Deutsche Bank AG, the 17th-ranked adviser on bond sales in the Middle East and North Africa two years ago, vaulted to second place this year as credit markets in the region thawed following Dubai World’s debt restructuring.
Germany’s biggest lender advised on six bond sales worth $5.2bn, second only to HSBC Holdings, which has claimed the top spot for the past two years, according to data compiled by Bloomberg.
The Frankfurt-based bank led Dar Al Arkan Real Estate Development Co’s $450m bond sale in February, the area’s first offering this year, as well as the Bahrain government’s sale of a $1.25bn bond in March.
Bond sales in the Middle East are recovering after concern that Dubai World would default on its $23.5bn of debt in November halted offerings in the region for almost three months.
Companies and governments have raised $19.5bn this year, 7 percent less than in the same period a year ago, the data showed.
“We needed strong 144A bookrunners,” said Michael Raynes, chief executive Waha Financial Services, referring to two of the four banks it picked to manage a $1.5bn sale in July.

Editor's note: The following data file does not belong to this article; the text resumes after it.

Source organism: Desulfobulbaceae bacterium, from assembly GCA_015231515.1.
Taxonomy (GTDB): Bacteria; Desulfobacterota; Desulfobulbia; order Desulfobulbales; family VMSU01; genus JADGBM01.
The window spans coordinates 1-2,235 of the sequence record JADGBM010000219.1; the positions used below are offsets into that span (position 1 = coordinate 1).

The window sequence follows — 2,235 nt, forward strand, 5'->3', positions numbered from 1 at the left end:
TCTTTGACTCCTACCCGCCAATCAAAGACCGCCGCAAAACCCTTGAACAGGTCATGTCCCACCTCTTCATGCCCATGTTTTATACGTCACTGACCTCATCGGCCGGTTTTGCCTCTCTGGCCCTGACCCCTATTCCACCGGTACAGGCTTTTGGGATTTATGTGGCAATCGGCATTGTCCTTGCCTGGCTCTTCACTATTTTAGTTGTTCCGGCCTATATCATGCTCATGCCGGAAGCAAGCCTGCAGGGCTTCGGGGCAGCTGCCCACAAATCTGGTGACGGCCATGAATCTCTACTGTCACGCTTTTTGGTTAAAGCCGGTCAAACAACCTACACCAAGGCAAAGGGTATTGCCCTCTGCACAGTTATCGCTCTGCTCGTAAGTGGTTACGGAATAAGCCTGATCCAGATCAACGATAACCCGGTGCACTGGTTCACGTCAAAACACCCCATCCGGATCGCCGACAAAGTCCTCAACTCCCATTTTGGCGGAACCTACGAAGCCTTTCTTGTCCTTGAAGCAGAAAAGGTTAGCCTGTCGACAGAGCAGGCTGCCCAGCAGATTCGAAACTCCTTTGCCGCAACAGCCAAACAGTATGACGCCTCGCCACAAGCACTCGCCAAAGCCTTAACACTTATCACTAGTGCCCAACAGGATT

The Securities and Exchange Commission’s Rule 144A allows overseas companies to tap qualified US money managers without having to comply with US disclosure rules. “Both Deutsche and JPMorgan fit the bill.”
Deutsche Bank surpassed US firms Goldman Sachs Group Inc and Citigroup Inc in the rankings this year.
Goldman Sachs tumbled to 20th place from second in 2009, while Citigroup fell four places to 10th, the data show.
Deutsche Bank was ranked ninth in 2009. A spokeswoman for Goldman Sachs in London and a spokesman for Citigroup in Dubai both declined to comment.
Deutsche Bank “moved its trading desks for Middle Eastern and North African markets into the region, boosted its local sales and coverage presence” and added hired extra employees, Salman Al Khalifa, the bank’s head of global markets for the Middle East and North Africa, said in a telephone interview from Dubai.